Materials and methods

On March 20, 2022, we conducted a structured search of studies reporting on biliary plastic stent occlusion on PubMed (MEDLINE). We focused on studies reporting stent patency, stent-related complications and survival rate. Our review covers general aspects relating to the composition, diameter and design of plastic stents, characteristics of biofilm and biliary sludge formation, and novel approaches to improve stent patency.

The search terms included the following medical subject headings (MeSH) and text words: for ERCP: cholangiopancreatography endoscopic retrograde, cholangio*, ERCP; for stent: biliary endoprosthesis, bilioduodenal or biliary stent, bile duct endoprosthesis; and for occlusion: patency, blockage, clog*, cholangitis, occlusion.

The search string employed was the following: (((((“cholangiopancreatography, endoscopic retrograde”[MeSH Terms]) OR “ERCP”[Title/Abstract] OR “cholangio*”[Title/Abstract] OR (“endoscopic retrograde cholangiography” [text word]))) AND (“Stents”[MeSH Terms] OR (“biliary endoprosthesis”[Title/Abstract]) OR ((“bilioduodenal”[All Fields] OR “biliary”[All Fields])) AND (stent”[All Fields]) OR (“bile duct endoprosthesis”[Title/Abstract]))) AND (“occlusion”[Title/Abstract] OR “patency”[Title/Abstract] OR “blockage”[Title/Abstract] OR “clog*”[Title/Abstract] OR “cholangitis”[Title/Abstract]) NOT ((‘Case reports’ [Publication Type] OR ‘Letter’ [Publication type] OR ‘Comment’ [Publication Type] OR ‘Letter’ [Publication type] OR ‘Comment’ [Publication type] OR letter* [ti] OR comment* [ti] OR (case report* [tiab]) OR rat [tiab] OR rats [tiab] OR mouse [tiab] OR mice [tiab] OR animal* [tiab])))).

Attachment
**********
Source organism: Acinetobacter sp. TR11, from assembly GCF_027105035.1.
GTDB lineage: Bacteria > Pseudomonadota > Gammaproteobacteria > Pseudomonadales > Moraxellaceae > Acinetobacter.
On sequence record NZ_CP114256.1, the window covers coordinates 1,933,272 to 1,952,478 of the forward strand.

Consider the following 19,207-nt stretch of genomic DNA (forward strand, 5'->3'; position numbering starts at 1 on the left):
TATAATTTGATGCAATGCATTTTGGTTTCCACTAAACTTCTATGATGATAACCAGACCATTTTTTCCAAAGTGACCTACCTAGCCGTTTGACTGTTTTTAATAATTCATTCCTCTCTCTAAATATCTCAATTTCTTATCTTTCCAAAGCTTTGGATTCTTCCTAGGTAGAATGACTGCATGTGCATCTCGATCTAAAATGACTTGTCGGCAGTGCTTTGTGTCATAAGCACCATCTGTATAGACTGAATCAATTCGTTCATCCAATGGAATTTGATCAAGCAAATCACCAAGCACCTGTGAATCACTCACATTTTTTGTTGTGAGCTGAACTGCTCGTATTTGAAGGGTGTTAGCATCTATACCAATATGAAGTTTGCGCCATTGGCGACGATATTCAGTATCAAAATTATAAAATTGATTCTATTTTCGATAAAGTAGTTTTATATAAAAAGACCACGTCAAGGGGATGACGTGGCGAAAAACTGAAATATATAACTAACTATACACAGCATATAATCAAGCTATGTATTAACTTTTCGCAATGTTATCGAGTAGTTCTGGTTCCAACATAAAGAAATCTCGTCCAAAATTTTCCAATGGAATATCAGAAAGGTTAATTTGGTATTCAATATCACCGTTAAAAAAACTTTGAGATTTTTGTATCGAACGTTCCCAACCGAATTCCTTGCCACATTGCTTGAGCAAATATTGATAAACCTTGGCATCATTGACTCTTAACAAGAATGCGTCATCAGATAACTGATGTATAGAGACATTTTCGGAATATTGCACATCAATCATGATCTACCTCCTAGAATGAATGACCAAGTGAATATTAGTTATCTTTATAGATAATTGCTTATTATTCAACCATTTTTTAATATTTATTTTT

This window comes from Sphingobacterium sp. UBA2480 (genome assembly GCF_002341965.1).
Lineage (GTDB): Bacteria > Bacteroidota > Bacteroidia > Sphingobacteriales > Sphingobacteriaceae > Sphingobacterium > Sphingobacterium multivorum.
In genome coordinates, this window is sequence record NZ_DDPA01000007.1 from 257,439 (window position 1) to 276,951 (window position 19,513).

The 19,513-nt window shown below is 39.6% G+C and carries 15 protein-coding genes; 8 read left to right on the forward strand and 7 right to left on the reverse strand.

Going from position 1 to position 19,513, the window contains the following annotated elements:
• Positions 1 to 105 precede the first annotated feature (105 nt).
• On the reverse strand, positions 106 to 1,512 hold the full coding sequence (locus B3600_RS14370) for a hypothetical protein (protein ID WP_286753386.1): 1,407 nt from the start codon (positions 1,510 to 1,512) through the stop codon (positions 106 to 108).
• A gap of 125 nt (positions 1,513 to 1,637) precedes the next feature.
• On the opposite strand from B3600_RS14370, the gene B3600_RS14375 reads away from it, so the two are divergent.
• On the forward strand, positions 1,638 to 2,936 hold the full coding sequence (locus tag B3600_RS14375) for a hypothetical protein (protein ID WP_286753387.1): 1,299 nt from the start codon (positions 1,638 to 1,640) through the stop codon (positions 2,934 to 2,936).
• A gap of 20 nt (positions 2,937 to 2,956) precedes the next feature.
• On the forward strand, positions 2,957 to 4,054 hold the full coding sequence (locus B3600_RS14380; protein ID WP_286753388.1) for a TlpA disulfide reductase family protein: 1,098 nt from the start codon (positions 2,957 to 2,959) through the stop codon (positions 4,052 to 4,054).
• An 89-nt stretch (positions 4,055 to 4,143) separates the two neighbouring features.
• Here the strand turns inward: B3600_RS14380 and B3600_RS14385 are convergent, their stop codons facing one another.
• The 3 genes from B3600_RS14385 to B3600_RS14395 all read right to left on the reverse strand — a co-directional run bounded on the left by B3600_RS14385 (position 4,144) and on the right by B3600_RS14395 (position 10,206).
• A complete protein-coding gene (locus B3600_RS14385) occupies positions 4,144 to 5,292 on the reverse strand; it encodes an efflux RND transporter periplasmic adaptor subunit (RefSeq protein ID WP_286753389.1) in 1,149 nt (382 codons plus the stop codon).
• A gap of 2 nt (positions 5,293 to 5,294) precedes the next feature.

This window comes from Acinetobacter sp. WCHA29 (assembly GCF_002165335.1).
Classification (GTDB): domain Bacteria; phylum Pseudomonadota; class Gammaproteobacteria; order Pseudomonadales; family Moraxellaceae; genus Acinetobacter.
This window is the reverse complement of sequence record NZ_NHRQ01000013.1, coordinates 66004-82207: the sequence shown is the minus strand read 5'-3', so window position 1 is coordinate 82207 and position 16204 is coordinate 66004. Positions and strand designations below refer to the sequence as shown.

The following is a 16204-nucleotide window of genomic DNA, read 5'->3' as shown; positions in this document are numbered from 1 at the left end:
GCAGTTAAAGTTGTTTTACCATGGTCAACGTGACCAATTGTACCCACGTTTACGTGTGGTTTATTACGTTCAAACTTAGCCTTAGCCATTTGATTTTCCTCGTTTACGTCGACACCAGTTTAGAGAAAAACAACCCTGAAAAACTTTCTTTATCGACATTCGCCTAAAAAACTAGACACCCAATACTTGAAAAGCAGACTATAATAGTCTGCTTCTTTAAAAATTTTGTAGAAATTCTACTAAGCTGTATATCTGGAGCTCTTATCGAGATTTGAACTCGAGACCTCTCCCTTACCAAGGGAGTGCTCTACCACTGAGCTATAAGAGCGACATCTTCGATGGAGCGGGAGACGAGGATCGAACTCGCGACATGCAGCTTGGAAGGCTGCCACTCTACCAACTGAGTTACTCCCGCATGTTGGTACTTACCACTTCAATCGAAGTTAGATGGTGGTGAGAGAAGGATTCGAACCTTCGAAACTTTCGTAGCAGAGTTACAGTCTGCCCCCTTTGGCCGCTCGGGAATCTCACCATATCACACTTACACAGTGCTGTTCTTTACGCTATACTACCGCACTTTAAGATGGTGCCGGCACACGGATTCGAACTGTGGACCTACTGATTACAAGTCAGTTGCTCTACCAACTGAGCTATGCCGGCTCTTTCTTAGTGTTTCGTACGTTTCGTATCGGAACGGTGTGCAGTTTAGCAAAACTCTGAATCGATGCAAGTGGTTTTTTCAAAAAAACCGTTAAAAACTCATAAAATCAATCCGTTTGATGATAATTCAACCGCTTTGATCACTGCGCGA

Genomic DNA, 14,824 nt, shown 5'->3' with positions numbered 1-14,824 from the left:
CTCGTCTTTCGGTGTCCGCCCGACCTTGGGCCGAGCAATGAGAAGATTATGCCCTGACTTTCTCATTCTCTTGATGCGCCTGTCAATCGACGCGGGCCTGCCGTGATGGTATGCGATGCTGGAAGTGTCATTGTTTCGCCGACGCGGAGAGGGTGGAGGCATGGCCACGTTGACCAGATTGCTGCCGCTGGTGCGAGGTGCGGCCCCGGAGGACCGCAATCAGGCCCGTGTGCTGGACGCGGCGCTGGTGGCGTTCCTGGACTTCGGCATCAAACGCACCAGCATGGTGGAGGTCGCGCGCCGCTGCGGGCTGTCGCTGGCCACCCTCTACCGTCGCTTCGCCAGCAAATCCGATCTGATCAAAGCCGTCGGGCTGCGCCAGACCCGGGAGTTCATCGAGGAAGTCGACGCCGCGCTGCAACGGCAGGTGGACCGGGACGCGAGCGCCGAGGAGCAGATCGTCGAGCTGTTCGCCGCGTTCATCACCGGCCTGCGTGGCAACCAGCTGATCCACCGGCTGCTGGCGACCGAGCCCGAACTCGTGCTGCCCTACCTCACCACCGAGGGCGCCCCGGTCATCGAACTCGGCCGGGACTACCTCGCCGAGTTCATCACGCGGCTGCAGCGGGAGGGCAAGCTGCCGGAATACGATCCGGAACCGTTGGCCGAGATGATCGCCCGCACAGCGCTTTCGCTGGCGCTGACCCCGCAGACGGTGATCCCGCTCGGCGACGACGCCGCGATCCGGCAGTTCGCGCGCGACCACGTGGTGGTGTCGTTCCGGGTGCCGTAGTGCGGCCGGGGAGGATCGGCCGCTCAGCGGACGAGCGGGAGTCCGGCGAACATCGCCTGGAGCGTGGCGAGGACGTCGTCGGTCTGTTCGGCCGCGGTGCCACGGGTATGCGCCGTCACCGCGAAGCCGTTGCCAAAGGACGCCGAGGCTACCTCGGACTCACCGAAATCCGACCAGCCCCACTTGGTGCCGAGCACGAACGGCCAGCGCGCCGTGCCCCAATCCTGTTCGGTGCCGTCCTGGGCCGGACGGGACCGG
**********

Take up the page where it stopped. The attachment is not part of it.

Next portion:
All manuscripts published from January 1980, with full text version available online via open access, were included in the screening process. Initial searching identified 1028 studies, of which 924 were excluded based on the title, repetition and/or abstract. Thus, 104 studies were fully assessed and a further 18 were excluded for the following reasons: non-English language studies, pediatric studies, case reports, letters to the editor. The algorithm of the literature search is presented in Fig. 1.


Figure 1 Literature search strategy and results

Plastic stents

Biliary plastic stents are composed of various materials: polyethylene (most common), polyurethane, polyethylene/polyurethane blend, Teflon, or soft polymer blend. Some stents are constructed by combining different layers: e.g., an inner layer of perfluoro, a middle layer of stainless steel and an outer layer of polyamide elastomer. The European Society of Gastrointestinal Endoscopy (ESGE) recommends against Teflon stents as they are not as soft as polyethylene stents [7].

The 2 main specifications that are essential for clinical use are: 1) the stent diameter, which ranges from 3-12 Fr (the French [Fr] is the unit of measurement of the external diameter of biliary stents and is equal to one third of a millimeter) with standard external diameters of 7.0, 8.5 and 11.5 Fr; and 2) its length, from 1-25 cm. Standard models range from 5-18 cm in length, while longer models are used in liver transplant patients. Stents also vary in shape, as they may be straight, angled or curved, plus the so-called “pigtail” stents, which are coiled at one or both ends (single or double pigtail). Plastic stents may also have side-holes, which are round and placed near the extremities for better drainage. Non-pigtail stents are also manufactured with a side hole and flanges arising from the proximal and distal ends in order to prevent migration while also providing drainage. The Tannenbaum (tree-type) design is provided with 4 flaps proximally and distally, but no side-holes. All plastic stents are radiopaque, and some of them have additional radiomarkers proximally and distally, to facilitate correct placement in the bile ducts [8]. Fig. 2 shows a representation of the most common types of biliary plastic stents.


Figure 2 Diagram illustrating basic shapes of common biliary plastic stents in use

Other applications of biliary plastic stents and alternatives to plastic stent placement